Creditors promise advances to ease the debt burden of poor nations (1)


Private investors have said they could offer low-income countries liquidity to offset debt payments owed this year to help them fight the coronavirus pandemic.

The voluntary refinancing option would be via advances on interest and principal maturing this year and is one of a long list of suggestions that could allow private creditors to join a global aid initiative. Other solutions for relieving $ 140 billion owed by the world’s poorest countries could include the more traditional method of changing bond terms.

The options were revealed by the Institute of International Finance, which represents more than 100 financial companies with more than $ 45 trillion in assets under management. It aims to revive slow talks with a plan for negotiations between governments and creditors that have stalled over fears that general debt relief could trigger massive default.

Read: Creditors tackle legal thickets of bailout plan for needy nations

“There is no one-size-fits-all solution,” said Sonja gibbs, director general of global policy initiatives at the institute. “The idea is that the terms of reference can be adapted to the circumstances of each country, and these will vary.”

Debt terms

If nations and investors agree, payments could be deferred for the remainder of 2020 and possibly repaid over three years from 2022, after a one-year grace period.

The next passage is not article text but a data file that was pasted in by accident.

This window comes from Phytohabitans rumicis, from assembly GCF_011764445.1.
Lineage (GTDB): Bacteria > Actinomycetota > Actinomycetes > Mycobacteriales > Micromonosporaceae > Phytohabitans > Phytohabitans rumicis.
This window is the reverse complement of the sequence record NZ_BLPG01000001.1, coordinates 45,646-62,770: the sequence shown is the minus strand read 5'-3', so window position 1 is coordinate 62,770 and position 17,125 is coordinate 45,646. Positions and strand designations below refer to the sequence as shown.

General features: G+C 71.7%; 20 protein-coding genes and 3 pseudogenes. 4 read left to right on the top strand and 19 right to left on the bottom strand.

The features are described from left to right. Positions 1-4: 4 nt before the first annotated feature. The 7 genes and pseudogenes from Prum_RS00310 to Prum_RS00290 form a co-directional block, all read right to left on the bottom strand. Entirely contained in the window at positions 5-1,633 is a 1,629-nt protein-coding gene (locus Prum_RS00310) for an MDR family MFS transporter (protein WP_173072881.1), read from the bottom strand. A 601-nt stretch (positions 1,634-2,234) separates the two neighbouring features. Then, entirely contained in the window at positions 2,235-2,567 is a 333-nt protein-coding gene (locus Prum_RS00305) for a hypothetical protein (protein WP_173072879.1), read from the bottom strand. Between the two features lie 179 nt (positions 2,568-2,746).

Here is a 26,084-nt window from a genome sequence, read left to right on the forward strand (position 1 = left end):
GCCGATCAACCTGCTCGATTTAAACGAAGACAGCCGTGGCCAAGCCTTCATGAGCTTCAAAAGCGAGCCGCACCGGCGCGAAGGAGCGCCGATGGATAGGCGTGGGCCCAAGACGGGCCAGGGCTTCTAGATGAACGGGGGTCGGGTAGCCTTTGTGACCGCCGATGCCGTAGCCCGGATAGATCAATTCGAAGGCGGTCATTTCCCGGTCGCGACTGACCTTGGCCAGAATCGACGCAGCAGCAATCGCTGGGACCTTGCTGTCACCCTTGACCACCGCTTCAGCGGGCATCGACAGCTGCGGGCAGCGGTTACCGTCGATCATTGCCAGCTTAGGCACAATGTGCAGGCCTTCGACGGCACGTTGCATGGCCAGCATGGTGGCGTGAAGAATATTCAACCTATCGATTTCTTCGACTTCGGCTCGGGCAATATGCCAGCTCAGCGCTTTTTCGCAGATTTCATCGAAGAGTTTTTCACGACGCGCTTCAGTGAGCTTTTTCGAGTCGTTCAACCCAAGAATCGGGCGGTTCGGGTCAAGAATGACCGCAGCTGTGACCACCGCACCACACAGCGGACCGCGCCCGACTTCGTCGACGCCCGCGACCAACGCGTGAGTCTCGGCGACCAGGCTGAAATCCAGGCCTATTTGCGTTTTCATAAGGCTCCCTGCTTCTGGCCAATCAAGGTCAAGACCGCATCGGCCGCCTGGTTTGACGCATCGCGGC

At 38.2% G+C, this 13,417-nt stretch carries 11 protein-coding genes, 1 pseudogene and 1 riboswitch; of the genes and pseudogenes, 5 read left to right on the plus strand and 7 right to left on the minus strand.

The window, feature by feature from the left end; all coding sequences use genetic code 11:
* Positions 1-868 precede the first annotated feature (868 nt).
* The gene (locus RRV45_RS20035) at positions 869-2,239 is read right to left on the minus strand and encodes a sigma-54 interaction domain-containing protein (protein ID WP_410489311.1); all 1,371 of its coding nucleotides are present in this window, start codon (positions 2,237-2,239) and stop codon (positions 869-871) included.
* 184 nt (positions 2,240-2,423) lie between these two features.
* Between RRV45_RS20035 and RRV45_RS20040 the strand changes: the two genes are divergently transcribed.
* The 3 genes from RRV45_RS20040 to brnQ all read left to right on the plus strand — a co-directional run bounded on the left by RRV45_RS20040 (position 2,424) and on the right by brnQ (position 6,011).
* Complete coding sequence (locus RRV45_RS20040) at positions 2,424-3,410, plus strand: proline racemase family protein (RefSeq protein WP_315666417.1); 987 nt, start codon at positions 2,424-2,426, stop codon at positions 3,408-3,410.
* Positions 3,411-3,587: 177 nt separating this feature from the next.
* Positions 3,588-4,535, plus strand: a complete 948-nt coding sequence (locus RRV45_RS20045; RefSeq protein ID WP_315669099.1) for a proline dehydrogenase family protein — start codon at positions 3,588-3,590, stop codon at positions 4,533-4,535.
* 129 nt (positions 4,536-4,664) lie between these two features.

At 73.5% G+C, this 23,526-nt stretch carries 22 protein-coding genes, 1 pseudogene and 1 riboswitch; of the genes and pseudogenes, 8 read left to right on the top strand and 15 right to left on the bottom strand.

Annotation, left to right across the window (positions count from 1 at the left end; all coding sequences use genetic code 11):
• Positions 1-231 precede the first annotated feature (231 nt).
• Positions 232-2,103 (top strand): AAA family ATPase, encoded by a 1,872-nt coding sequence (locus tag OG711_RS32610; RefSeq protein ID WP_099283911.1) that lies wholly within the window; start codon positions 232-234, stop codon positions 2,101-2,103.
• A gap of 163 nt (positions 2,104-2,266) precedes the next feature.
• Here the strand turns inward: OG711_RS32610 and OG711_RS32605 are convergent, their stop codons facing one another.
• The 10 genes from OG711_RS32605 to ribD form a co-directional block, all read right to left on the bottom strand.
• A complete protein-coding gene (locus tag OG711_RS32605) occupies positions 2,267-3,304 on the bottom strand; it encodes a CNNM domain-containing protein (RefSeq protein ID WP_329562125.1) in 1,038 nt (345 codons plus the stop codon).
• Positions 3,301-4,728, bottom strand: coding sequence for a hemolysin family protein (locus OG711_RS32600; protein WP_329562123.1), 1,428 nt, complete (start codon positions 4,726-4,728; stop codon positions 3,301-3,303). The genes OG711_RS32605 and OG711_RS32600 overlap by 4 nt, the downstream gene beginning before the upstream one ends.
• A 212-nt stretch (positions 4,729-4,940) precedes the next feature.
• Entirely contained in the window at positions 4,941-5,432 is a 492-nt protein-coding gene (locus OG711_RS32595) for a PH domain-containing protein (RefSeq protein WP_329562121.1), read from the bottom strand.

Nations, however, have yet to convince investors to meet minimum participation thresholds to ensure fair burden sharing, according to the IIR. They may still need to go through the more traditional legal process of debt rescheduling.

Local currency debts, central bank and financial market transactions will not be covered by the initiative. Any advance to pay the obligations due this year will have the same repayment terms as the deferred amounts.

The Paris Club of official creditors has already signed a payment suspension for five countries. The initiative is led by the G-20 group of industrialized countries, the International Monetary Fund and the World Bank.

Despite progress and a resurgence in investor risk appetite as countries ease foreclosure measures across the world, the voluntary nature of the proposal may mean it fails to ease the unsustainable burden borne by some developing countries, according to Jubilee Debt Campaign, an advocacy group.

“A country that desperately needs to stop paying its debt now could end up paying a lot more in the medium term because of accrued interest,” said Tim Jones, policy manager at Jubilee. “The G-20 agreement in April and the IIR’s proposal today fall far short of addressing the unprecedented nature of the coronavirus debt crisis. “

(Add IIR comments to fourth paragraph, advocacy group ninth and tenth)

To contact journalists on this story:
Sydney maki in New York at [email protected];
Alonso Soto in Abuja at [email protected]

To contact the editors responsible for this story:
Caroline wilson at [email protected]

Marton Eder, Srinivasan Sivabalan

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